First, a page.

The clock keeps ticking, the oil keeps gushing, and I am struggling to stay focused on my house (flooded basement, no air-conditioning, fallen tree limbs) amidst one of the worst environmental disasters in American history. Despite the house chaos, I recognize that I am in such a better place than folks in the Gulf of Mexico. My job is secure, my landscape is (relatively) unsullied, my small world is unchanged.
But I know things will never be the same. All the work I have done throughout the last few years — encouraging people to reconsider their relationships with the environment, suggesting ways to curb our addiction to oil — has taken on a new urgency. So today, on Day 58, I write this post assuming little will change by the time you read this on Day 62. I am asking you to please rethink many aspects of your life: the way you get around your town, the amount of plastic you use, the kinds of produce you purchase in the grocery store, the companies in which you are invested. Petroleum is likely soaked into every one of these lifestyle choices.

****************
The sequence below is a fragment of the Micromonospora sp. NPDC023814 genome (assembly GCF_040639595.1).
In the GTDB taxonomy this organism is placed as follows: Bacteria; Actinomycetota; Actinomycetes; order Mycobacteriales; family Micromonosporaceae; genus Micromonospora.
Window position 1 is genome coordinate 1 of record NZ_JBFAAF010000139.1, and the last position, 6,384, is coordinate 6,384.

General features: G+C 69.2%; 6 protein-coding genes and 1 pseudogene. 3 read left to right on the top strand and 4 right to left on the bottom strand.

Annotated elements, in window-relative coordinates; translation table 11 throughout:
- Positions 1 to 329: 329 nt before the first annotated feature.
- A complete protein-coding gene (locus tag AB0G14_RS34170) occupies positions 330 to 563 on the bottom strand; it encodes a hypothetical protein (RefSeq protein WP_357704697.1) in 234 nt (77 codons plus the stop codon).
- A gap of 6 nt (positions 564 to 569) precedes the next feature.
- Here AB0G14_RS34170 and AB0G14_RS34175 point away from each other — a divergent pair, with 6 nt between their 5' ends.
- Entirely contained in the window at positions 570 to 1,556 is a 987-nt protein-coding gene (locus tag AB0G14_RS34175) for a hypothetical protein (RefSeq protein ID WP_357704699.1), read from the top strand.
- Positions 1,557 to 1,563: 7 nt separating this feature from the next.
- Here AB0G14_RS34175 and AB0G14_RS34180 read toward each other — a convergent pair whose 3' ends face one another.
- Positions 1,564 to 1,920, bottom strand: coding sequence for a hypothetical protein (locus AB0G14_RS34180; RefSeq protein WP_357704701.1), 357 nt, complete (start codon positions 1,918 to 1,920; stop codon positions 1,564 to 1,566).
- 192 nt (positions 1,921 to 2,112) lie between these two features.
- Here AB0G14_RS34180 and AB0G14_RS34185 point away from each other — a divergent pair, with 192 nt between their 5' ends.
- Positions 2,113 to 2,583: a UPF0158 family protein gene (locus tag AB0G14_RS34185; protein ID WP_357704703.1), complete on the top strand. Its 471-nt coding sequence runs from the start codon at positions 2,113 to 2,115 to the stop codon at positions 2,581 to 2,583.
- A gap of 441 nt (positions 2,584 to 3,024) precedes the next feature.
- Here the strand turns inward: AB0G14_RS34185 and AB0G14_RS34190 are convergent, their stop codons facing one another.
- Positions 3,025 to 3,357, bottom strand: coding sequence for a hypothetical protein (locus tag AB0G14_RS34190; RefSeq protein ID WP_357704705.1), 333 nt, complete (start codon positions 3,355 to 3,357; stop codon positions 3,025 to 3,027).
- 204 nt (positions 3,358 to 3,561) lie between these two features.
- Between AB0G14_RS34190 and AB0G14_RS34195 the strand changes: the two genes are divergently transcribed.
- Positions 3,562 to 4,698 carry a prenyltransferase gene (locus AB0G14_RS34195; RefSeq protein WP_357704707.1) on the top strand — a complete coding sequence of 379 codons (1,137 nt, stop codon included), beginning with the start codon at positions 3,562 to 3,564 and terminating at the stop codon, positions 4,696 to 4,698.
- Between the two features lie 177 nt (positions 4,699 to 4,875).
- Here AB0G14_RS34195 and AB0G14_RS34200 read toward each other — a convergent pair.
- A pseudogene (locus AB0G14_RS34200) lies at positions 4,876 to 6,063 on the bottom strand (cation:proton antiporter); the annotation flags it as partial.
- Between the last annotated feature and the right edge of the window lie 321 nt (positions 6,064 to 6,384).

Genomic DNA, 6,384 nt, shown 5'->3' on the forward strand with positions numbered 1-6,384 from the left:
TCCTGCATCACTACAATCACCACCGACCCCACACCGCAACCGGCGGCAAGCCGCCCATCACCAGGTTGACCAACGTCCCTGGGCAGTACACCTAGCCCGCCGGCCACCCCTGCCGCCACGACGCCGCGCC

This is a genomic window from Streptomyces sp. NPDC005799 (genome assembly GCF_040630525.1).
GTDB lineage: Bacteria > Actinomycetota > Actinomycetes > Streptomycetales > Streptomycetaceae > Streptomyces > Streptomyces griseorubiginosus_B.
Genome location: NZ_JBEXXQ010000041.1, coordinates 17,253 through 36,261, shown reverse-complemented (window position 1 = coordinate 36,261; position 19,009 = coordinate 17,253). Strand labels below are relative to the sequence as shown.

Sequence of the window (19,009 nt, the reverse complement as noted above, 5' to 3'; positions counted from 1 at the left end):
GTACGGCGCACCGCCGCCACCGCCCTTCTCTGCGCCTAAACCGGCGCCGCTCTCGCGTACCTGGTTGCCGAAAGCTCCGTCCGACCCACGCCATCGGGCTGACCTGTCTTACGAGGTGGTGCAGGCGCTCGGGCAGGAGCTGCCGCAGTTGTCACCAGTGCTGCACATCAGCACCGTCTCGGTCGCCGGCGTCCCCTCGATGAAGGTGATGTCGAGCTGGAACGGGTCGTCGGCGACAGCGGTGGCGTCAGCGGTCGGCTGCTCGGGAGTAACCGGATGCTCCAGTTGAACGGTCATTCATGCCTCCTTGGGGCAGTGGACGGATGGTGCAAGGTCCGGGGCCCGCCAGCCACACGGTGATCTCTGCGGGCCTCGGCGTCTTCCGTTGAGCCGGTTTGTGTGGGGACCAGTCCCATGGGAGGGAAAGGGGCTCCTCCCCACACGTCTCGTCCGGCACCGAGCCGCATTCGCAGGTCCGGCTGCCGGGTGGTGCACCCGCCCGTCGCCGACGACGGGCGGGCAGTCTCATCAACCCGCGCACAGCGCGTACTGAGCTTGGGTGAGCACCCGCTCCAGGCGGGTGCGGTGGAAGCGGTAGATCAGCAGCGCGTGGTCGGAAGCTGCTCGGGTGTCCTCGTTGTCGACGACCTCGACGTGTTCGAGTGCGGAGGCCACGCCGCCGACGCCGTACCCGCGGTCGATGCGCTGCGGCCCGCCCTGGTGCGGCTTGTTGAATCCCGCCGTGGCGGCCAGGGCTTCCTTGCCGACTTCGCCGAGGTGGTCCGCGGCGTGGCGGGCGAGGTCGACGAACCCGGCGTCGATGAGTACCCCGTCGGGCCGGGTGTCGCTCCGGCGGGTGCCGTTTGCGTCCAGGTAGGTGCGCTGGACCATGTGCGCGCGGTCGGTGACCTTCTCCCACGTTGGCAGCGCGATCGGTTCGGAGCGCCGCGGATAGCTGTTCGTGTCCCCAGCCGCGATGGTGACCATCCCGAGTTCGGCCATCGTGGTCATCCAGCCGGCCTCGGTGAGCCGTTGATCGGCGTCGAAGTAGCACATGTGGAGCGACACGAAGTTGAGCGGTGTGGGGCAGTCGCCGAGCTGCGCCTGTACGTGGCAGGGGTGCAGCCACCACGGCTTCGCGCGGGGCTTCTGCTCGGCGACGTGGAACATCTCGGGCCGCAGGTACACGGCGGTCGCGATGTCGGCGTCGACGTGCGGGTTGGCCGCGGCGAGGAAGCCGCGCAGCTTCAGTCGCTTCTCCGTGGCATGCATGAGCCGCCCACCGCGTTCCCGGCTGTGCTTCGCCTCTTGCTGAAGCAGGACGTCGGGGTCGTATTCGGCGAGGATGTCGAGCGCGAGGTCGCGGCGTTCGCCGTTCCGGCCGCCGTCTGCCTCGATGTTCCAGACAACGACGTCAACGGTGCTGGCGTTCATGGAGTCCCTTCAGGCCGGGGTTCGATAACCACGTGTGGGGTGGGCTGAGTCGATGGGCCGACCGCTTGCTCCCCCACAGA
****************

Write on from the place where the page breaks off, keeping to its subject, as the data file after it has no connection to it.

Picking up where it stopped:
According to the Energy Information Administration, the United States consumes nearly 19.5 million barrels — or 819 million gallons — of oil each day, almost one-fourth of global consumption. A 2003 EIA study estimated there were about 41 billion barrels of unrecovered oil in the Gulf region. Offshore drilling in the Gulf would have recovered enough oil to satisfy our thirst for roughly six years.
This is fuzzy math. As technology improves, estimates of how much oil exists and how much oil can be extracted fluctuate. But the logic behind offshore drilling is even fuzzier. How did such a potentially (now actually) devastating extraction method become not only acceptable, but encouraged? How many years will it take to restore all this ecological and economic damage?
Oceana’s Senior Campaign Director Jackie Savitz called in from the Gulf to give me a better sense of what she’s seeing on the ground. In the audio interview below (edited by Jessica Sain-Baird), Jackie explains the challenges for clean-up crews, the ecological ramifications of chemical dispersants, and the ways in which we can use this painful lesson to create better practices and policies that will wean us off oil and lead us to authentic energy independence.
For more insights, follow me on Twitter @simransethi.
Photo courtesy of Suzannah Evans, Oceana